A natural approach to manage diabetes associated wounds

Diabetes mellitus, which is a morbid condition associated with various connective tissue (mainly collagen tissue) abnormalities, is generally associated with delayed wound healing. Delayed wound healing is producing high economic burden on the society. Diabetic foot ulcer is severe most case of delayed wound healing which afflicts 15% of diabetic patients and among these 84% undergo lower-leg amputations. Delay in wound healing, specifically to diabetic patients, is due to ill function/metabolic behavior/chemotaxis of leucocytes resulting in non availability of neutrophils and macrophages to the wound. Basic principle of wound healing is to reduce tissue damage by providing adequate blood supply, oxygenation, proper nutrition and moist environment for healing of the wound It involves the organized and coordinated interaction between extracellular matrix, different types of cells (leukocytes, fibroblasts etc.) and various growth factors such as platelet derived growth factor, epidermal growth factor, fibroblast growth factor etc. Herbal treatment has been targeted in the study, as of their greater demand in market now-a-days.

Amree Plus, a poly-herbal formulation already available in the market, is effective in controlling blood glucose by delaying glucose absorption and other complications related to diabetes. Apart from anti-diabetic action, it also provides toning effect, nutrient supplementation, anti-oxidant, immuno-modulator, anti-ageing, cardio-protection and renal protection. Amree plus exert its effect by activating islets of pancreas and mimicking insulin effect. Phytochemical examination of Amree Plus revealed the presence of flavonoids, tri-terpenoids, saponins, tannins, steroids, proteins, amino acids etc. It consists of many plants reported to have wound healing activity such as Gymnema sylvestre (Gudmar), Pterocarpus marsupium (Vijaysaar), Eclipta alba (Bhringraj), Azadirachta indica (Neem patr), Coccinia indica (Kundru), Nigella sativa (Kalonji), Tinospora cordifolia (Giloe), Aegle marmelos (Bilv patr) etc.

The secondary metabolites of these plants promotes wound healing through different components such as saponins (anti-oxidant and anti-microbial activity), tannins and flavonoids (astringent, anti-microbial property and free radical scavengers), sterols & poly phenols (free radical scavengers, anti-oxidant and reduce lipid peroxidation), tri-terpenoids (promotes wound contraction and rate of epithelialization). This formulation shows good antidiabetic activity and has herbal constituents active as wound healer thus it may heal wound or lessen the duration of delayed wound healing in diabetics.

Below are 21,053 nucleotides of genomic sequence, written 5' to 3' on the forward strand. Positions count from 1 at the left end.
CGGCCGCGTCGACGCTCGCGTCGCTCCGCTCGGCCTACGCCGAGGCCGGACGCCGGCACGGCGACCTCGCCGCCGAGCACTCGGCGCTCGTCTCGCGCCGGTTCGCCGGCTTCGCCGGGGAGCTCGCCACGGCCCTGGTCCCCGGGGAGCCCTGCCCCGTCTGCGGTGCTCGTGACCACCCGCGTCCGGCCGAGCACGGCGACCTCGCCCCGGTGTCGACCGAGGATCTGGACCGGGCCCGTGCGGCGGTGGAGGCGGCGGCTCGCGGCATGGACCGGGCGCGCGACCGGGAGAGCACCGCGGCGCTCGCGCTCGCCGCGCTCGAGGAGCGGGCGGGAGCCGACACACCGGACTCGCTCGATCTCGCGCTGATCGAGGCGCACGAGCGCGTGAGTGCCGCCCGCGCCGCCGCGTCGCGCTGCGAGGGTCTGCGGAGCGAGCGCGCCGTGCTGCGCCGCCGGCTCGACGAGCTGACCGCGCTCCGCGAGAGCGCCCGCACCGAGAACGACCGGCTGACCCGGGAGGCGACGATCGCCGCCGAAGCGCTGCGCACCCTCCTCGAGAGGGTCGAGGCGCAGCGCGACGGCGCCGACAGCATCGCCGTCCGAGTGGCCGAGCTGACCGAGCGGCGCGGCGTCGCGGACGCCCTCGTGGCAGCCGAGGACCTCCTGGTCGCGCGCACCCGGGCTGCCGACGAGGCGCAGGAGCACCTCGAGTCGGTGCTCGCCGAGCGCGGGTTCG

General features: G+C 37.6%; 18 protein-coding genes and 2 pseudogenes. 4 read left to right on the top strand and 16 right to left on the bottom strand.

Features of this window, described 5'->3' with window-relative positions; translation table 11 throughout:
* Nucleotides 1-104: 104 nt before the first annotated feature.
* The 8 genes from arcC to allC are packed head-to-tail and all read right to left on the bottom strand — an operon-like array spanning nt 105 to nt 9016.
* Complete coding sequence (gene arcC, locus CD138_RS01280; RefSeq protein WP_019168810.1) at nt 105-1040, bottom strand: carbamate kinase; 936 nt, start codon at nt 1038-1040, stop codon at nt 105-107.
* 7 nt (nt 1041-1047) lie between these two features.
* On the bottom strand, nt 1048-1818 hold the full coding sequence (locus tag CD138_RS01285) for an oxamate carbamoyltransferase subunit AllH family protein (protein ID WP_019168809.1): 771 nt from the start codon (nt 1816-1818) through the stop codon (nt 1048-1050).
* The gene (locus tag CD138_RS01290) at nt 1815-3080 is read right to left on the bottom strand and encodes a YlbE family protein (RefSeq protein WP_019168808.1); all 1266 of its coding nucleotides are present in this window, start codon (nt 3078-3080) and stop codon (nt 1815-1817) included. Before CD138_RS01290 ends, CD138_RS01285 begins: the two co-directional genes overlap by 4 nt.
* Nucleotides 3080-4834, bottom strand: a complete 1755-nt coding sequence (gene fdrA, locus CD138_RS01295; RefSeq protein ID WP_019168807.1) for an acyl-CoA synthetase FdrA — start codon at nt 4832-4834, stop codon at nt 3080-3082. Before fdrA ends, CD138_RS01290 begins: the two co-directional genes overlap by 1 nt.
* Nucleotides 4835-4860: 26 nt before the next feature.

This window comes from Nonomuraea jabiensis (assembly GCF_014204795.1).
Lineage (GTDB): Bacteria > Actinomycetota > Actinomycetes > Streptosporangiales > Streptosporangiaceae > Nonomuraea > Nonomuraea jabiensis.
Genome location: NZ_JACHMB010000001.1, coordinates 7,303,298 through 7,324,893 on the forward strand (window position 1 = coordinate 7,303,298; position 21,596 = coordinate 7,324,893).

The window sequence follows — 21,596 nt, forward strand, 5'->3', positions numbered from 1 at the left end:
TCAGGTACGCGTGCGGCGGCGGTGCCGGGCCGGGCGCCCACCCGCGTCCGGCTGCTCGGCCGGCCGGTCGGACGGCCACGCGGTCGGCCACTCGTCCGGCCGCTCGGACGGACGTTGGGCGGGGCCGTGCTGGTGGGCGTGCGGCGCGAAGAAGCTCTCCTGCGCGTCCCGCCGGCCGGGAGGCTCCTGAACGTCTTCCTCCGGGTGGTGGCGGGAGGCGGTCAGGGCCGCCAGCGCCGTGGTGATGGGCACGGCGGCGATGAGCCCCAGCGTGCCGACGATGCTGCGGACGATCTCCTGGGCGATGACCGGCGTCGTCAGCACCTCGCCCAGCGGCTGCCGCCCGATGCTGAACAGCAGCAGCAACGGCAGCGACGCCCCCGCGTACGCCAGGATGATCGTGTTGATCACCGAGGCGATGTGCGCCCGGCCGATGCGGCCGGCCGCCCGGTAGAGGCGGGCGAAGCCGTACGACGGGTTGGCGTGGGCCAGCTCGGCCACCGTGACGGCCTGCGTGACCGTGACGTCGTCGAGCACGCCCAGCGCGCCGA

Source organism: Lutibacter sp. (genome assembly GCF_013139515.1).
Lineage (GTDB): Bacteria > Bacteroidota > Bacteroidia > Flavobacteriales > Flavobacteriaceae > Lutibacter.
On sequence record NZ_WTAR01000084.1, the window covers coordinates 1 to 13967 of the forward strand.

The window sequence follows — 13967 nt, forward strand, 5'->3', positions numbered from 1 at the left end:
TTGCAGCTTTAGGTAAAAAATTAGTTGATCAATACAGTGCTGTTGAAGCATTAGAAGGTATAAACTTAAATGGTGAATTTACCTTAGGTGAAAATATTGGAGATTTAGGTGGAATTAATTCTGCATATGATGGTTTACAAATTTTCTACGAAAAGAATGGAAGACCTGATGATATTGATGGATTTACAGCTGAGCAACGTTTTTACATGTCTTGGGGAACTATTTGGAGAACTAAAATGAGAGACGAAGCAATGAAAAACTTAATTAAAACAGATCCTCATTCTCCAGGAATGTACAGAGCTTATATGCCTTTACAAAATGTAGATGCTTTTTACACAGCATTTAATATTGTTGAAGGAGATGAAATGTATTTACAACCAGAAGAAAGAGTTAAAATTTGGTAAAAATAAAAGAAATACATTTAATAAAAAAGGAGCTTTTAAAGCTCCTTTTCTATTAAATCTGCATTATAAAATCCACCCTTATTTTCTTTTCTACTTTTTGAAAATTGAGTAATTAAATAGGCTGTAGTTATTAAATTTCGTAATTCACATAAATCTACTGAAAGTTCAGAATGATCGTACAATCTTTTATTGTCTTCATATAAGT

The effect of polyherbal formulation Amree plus on wound healing has been studied in diabetic and normal animals and compared with standard (Chymoral Forte) using excision wound model. Diabetes was induced by administration of single dose of Streptozotocin 55 mg/kg i.p. The biochemical parameters i.e. hydroxyl proline content, total protein content, glutathione and superoxide dismutase (SOD) were also estimated. Exp animals were treated with Amree Plus at both doses i.e. 1200 and 5400 mg/kg dose per day had significantly high wound contraction both in diabetic and normal rats (88.91 & 95.05 %, respectively) in comparison to respective control. Hydroxyproline content of the granulation tissue and anti-oxidants (glutathione and SOD) level were also showing same pattern in Amree Plus 5400 mg/kg treatment group with respect to controls.

Wound contraction and other biochemical indicators results with animals Amree Plus (1200 mg/kg) treated were found to be statistically equivalent to standard Chymoral forte dose (36 kAU/kg) while Amree Plus 5400 mg/kg dose showed statistically higher results than standard. Amree Plus, an established antidiabetic formulation, was also showing healing of the wound in normal animals along with diabetic animals. So this finding should be confirmed further for more precision with large number of animals and small progression of doses.

Reference : The Journal of Phytopharmacology 2017;6(1):1-10

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